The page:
Chatham Proposes Raising Transfer Station Fees

By: Alan Pollock

Topics: Recycling and Solid Waste

A sign at the transfer station warns that single-stream recyclables will no longer be accepted. The prohibition applies only to commercial waste haulers, not individual residents, who must separate recyclables. TIM WOOD PHOTO

CHATHAM In a bid to dig out from a growing pile of bills from recycling companies, the town is seeking to increase a variety of fees at the transfer station. While the change will affect per-item charges for residents recycling old mattresses, tires and electronics, the biggest increase will be for local commercial haulers looking to bring in mixed recyclables.

For those two companies, Benjamin T. Nickerson, Inc., and Milley Trucking, it would mean paying $90 a ton to dispose of single-stream recyclables in Chatham. Currently, they pay nothing to dispose of those co-mingled recyclables as part of an incentive adopted several years ago to boost recycling in town.

DPW Director Tom Temple told selectmen Monday that the town’s cost of disposing of single-stream recyclables has jumped from $32 to $62 a ton, thanks to stricter standards adopted by recycling companies in China last year. As a result, countries around the world are finding it more expensive to recycle all kinds of materials, he said.

Without a rate change, subsidizing the single-stream recycling from commercial trash haulers would cost the town about $155,000 annually, he said. That figure does not include the cost of trucking the recyclables to the nearest facilities that accept them in Bourne or Westborough, Temple said.

“The way I’m reading this, it sounds awful,” Selectman Jeffrey Dykens said of the cost increases for single-stream recyclables.

“We can’t get rid of it anymore. There’s no market for it,” Temple said.

Increasing the cost to commercial haulers from zero to $90 is a significant jump, Dykens said.

“Won’t single-stream become uneconomic?” he asked.

Unless the market for mixed recyclables returns, it will continue to be an expensive proposition, Temple replied. Haulers will either pay $90 per ton to dispose of the items in Chatham or will truck the items to Bourne themselves and pay $62 a ton.

The price hike is part of a package of fee increases Temple proposed this week. Under the plan, the per-ton fee for commercial garbage would increase from $80 to $100. Landscapers and commercial haulers bringing in grass and leaves would pay $60 per ton rather than $40.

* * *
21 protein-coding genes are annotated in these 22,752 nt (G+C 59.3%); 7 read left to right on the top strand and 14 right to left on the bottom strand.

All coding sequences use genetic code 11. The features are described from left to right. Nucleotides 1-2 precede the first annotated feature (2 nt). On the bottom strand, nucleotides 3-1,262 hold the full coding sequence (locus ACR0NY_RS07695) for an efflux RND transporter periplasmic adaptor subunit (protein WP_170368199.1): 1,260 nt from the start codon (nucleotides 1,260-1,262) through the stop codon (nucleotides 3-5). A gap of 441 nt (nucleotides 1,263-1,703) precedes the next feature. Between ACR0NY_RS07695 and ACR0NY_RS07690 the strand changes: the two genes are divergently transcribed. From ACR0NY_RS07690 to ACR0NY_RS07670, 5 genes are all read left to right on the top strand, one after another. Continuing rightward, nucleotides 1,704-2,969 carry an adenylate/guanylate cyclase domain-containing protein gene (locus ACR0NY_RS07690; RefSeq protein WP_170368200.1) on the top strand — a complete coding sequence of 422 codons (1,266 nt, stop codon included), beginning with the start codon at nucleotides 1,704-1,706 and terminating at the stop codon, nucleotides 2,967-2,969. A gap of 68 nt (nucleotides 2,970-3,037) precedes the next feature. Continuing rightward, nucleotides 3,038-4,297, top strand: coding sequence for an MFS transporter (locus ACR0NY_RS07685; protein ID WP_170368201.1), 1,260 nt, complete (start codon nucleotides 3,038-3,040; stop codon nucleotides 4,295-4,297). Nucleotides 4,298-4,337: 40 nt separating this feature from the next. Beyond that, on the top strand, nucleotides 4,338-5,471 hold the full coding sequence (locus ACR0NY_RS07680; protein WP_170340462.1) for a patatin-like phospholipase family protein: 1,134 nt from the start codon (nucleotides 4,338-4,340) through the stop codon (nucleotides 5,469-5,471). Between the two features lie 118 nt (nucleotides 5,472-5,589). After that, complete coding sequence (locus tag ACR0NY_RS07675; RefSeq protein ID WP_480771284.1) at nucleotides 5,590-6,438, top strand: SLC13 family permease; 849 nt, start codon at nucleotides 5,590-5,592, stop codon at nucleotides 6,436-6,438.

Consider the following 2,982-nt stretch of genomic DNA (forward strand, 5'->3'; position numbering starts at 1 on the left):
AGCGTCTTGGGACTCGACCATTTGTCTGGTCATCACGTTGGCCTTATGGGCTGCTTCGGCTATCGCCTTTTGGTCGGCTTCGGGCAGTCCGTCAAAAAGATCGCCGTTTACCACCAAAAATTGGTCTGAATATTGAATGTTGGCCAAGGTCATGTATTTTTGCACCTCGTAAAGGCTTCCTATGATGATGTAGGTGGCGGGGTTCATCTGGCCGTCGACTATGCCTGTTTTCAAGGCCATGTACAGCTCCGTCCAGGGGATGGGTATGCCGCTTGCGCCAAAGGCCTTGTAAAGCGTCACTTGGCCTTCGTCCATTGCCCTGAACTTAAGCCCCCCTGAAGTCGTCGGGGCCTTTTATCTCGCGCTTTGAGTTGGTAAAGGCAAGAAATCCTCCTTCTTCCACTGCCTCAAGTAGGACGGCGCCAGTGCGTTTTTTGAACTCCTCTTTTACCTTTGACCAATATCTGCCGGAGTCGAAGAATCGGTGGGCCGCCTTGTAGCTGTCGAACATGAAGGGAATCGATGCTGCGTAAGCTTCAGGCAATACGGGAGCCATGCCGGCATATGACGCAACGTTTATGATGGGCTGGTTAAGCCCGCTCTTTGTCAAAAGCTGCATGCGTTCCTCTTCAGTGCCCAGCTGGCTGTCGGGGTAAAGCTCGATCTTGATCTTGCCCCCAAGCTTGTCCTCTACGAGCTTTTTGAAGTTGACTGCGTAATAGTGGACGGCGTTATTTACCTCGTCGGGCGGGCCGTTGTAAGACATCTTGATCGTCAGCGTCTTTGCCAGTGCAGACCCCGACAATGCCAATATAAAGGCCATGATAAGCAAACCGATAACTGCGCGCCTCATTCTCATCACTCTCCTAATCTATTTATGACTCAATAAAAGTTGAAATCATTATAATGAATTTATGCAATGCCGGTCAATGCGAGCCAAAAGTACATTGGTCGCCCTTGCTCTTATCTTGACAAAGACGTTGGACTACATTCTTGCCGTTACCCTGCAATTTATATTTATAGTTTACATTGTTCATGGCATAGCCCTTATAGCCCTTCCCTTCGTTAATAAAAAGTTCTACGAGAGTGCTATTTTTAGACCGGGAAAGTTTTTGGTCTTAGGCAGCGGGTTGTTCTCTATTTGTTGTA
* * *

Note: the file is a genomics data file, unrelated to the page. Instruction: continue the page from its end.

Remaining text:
For commercial and residential users, many per-item disposal fees would increase between $2 and $15.

“Now our big issues are mattresses, glass,” and sometimes co-mingled paper, Temple said. Mattresses cost the town $45 or $50 each to dispose of, and new requirements mean that the town must keep old mattresses out of the rain. It currently costs customers $15 to dispose of a mattress, a fee that will double under the new price schedule, but will still not cover the town’s cost, Temple said.

The fee to dispose of old tires, sofas and miscellaneous electronics will increase by $5. The cost for residents to dispose of car- or truck-loads of brush will increase $2 or $3 per trip.

The new fee schedule does not include an increase in regular transfer station stickers or combination beach and transfer station stickers, but recycling-only stickers will increase from $5 to $10.

Temple could not quantify the savings the town would realize from the new fees, but planned to provide that information to selectmen in two weeks. Until that time, selectmen opted not to adopt the new schedule. Temple said he is eager to implement the changes so that the commercial haulers can adjust their own rates or make new plans for single-stream recyclables.

The increased cost of recycling means that it would be cheaper for the town to dispose of certain recyclables the same way it handles trash, but it does not have the option of doing so. SEMASS, the trash-to-energy facility that accepts the town’s refuse and burns it to generate electricity, does not accept items that can be recycled. Several years ago, a large increase in SEMASS fees prompted the town to encourage more recycling. Part of that initiative involved allowing commercial haulers to bring co-mingled recyclables for free.

In related news, Temple said the town is considering a change that would allow transfer station users to pay fees by credit card in addition to cash. The operation processes around $120,000 annually in cash transactions, he said. Town officials are in talks with various banks to find the most economical system and will decide whether to purchase credit card machines or rent them. The goal, Temple said, is to have the payment option available to customers by June, “before the July busy season is upon us.”